Shafts + brakes + oil + water

Golly oh boy … it’s been quiet a long time since we provided any update on our big beast. Nevertheless, that does not mean we have not been working our tails off to get the old girl up and running. Since our last update, both drive shafts have been installed, the rear and only brakes have been all hooked up and tons of work has been done to the engine. Hoping to start the almost 100-year-old engine in a few weeks, we have been pushing hard to get it ready. The oil pan is on, which by the way, is the entire size of the engine. The water pump has been rebuilt and installed. The hoses are connected and the carburetor has been  rebuilt and is ready to go on. Having only a few more steps to complete (and a couple of more mysteries to reveal), this old girl will speak again in a short time. So stay tuned … we are hoping that our next post will be of the engine running.

Hot Rivet

We knew that this old beast was going to test our knowledge and skills right from the beginning of the project. Already, we learned that manuals were scarce, only photocopies floating around. To add to that problem, parts were even more rare since many of these trucks did not survive. On top of all that, this little princess was not at her very best. She weathered many long years without a makeover and a full spa treatment was in order.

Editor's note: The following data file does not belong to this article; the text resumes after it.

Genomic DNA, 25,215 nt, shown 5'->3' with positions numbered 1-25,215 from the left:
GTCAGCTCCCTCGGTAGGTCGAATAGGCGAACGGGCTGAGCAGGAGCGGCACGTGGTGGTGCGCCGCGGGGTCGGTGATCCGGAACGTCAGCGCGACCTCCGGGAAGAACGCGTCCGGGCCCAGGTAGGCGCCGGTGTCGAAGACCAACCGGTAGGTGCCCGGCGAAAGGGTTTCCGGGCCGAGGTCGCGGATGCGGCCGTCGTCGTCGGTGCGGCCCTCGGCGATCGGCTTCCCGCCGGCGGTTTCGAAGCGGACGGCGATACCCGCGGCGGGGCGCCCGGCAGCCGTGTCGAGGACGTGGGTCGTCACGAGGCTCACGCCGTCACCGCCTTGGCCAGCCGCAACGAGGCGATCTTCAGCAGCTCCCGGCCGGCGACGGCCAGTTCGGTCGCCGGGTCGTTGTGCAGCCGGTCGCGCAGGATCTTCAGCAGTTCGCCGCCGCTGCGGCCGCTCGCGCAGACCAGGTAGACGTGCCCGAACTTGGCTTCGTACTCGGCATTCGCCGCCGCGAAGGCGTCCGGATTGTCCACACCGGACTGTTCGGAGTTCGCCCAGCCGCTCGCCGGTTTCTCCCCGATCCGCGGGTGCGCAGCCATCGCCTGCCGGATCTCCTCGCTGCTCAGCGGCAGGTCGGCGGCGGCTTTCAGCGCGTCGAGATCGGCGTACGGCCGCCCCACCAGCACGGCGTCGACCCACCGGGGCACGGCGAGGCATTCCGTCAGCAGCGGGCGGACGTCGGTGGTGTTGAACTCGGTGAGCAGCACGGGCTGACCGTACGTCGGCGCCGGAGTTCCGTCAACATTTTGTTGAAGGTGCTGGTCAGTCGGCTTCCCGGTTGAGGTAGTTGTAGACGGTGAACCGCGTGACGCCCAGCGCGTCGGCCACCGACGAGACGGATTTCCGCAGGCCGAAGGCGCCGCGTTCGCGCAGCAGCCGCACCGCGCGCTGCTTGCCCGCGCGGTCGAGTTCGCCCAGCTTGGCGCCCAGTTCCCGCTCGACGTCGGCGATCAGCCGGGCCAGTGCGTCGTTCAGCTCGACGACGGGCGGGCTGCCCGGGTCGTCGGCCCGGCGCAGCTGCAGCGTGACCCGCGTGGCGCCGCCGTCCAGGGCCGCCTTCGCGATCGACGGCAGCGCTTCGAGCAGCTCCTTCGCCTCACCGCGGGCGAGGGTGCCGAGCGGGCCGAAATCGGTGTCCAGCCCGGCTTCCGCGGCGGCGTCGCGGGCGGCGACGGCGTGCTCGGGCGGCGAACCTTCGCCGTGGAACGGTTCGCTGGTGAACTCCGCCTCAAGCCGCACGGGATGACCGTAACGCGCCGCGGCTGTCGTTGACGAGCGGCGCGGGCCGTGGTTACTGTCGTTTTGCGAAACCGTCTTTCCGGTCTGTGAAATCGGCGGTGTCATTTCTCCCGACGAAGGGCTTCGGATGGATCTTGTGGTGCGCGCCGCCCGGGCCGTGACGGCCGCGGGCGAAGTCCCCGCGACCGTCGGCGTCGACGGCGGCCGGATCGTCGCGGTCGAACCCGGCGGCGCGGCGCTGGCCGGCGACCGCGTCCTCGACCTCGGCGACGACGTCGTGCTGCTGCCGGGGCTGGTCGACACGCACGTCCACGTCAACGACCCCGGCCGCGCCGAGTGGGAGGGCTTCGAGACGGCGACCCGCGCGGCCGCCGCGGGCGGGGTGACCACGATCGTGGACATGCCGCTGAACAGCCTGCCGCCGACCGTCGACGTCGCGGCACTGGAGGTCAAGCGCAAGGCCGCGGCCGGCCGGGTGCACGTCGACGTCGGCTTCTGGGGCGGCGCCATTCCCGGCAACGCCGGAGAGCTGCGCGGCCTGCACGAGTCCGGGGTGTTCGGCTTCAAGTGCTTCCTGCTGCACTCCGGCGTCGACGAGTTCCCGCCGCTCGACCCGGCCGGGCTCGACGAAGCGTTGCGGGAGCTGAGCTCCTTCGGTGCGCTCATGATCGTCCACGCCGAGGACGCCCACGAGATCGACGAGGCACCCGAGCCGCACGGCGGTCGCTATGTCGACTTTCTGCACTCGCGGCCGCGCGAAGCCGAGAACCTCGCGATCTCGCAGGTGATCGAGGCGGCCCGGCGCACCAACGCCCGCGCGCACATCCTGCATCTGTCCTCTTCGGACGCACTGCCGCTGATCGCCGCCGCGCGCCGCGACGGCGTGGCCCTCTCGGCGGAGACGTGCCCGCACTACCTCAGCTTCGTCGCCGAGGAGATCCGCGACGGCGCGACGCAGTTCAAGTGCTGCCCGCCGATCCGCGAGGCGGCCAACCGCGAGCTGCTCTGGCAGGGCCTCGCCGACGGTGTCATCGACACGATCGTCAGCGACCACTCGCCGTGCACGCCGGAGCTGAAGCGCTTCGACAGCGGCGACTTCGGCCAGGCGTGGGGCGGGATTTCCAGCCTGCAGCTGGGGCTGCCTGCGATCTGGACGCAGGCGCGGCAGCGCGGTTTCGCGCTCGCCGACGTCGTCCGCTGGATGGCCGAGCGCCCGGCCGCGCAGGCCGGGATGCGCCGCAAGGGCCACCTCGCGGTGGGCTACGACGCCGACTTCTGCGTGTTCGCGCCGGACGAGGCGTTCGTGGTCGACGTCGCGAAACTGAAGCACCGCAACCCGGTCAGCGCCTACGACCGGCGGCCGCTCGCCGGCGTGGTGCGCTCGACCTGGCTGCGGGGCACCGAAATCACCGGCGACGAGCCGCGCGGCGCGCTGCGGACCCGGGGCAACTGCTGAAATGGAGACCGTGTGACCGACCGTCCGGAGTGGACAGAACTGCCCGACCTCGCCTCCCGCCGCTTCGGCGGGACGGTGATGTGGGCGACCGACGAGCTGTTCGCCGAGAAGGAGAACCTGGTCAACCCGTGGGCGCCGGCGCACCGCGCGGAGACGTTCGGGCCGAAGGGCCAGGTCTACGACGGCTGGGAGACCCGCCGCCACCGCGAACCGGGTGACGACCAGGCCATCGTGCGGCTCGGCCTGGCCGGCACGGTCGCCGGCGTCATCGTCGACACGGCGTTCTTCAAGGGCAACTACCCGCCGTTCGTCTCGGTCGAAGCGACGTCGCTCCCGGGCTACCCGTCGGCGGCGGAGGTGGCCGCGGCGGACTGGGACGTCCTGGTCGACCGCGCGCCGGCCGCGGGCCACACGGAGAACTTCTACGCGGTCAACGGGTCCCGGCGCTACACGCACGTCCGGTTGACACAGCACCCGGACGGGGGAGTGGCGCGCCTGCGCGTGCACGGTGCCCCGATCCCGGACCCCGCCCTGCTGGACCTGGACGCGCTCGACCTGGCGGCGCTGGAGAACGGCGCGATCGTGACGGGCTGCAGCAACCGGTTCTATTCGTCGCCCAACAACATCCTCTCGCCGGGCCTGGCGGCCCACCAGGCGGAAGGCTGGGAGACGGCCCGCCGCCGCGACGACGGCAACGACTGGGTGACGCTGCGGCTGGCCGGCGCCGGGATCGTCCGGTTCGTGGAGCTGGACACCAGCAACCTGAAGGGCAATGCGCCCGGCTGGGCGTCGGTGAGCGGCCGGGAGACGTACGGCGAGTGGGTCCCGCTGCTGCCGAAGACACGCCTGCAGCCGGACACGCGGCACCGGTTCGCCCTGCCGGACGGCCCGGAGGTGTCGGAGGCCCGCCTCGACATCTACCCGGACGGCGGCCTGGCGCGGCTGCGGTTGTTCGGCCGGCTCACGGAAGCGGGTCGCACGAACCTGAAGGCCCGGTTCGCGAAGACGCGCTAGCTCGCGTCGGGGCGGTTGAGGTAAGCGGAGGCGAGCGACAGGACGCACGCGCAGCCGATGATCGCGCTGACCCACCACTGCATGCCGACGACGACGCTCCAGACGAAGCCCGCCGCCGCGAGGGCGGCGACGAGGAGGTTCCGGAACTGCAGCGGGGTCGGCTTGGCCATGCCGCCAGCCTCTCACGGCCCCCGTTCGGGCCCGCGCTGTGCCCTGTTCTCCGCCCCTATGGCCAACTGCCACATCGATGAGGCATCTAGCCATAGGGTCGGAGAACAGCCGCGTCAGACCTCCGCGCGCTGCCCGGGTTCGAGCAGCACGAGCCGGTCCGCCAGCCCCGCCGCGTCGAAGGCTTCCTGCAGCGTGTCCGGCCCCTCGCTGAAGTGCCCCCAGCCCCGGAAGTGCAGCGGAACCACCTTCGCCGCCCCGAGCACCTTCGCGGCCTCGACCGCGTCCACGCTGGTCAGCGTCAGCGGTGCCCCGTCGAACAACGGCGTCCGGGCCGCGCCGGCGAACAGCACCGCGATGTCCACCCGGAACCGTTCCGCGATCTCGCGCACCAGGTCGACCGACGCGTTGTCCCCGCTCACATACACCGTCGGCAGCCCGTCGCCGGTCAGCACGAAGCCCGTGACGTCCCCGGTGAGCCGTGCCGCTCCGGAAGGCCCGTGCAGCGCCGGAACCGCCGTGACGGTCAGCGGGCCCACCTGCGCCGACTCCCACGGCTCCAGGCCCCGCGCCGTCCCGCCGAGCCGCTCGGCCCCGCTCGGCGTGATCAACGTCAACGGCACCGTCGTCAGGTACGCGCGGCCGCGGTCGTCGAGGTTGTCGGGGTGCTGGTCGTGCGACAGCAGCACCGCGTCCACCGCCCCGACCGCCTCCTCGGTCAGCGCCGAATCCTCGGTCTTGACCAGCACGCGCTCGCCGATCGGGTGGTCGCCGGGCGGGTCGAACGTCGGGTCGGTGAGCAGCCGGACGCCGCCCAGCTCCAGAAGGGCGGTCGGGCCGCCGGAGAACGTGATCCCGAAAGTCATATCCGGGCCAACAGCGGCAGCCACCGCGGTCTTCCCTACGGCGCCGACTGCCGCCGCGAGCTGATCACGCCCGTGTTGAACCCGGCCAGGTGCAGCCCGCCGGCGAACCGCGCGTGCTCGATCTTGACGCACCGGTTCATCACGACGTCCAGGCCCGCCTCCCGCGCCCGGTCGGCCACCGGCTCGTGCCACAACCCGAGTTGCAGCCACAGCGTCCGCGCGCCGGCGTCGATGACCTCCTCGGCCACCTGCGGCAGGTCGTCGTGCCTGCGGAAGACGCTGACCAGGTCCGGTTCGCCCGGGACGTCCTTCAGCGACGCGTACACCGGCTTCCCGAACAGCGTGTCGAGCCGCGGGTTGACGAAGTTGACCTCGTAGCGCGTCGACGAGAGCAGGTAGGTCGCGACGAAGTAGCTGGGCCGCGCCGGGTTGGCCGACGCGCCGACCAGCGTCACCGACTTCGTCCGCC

One of our first and very challenging tests was correcting the length of the frame. Prior to truck coming to us, it was used West by a mining company. During its tenure there, the truck was beefed up and the frame lengthened.

To correct everything, we removed the 3/8” steel sub frame (which was riveted on) and filled the holes … that was the easy part! The real test was correcting the foot and half lengthening of the frame. It sounds easy, but when the mining company lengthened the frame, they also moved the entire rear end of the truck back too. So it was on us to cut the rivets, relocate the springs/rear, remove the added frame part and attach everything back on. Not so bad … BUT … everything was riveted on. Now we could have taken the easy way out, but no, we already set on the path of taking no shortcuts. That means instead of using bolts to put everything on, we needed to learn how to hot rivet. Fun, Fun!

So Chris set off to learn how to hot rivet and brought the skill back to his team. After many attempts and lots of practice, we did our princess right. We took no shortcuts and hot riveted the entire rear-end. We brought back a dying art/trade and applied it to our restoration. Ultimately, as we restore this Liberty Truck, we are also learning the skills of the men that built these vehicles in the early 20th century.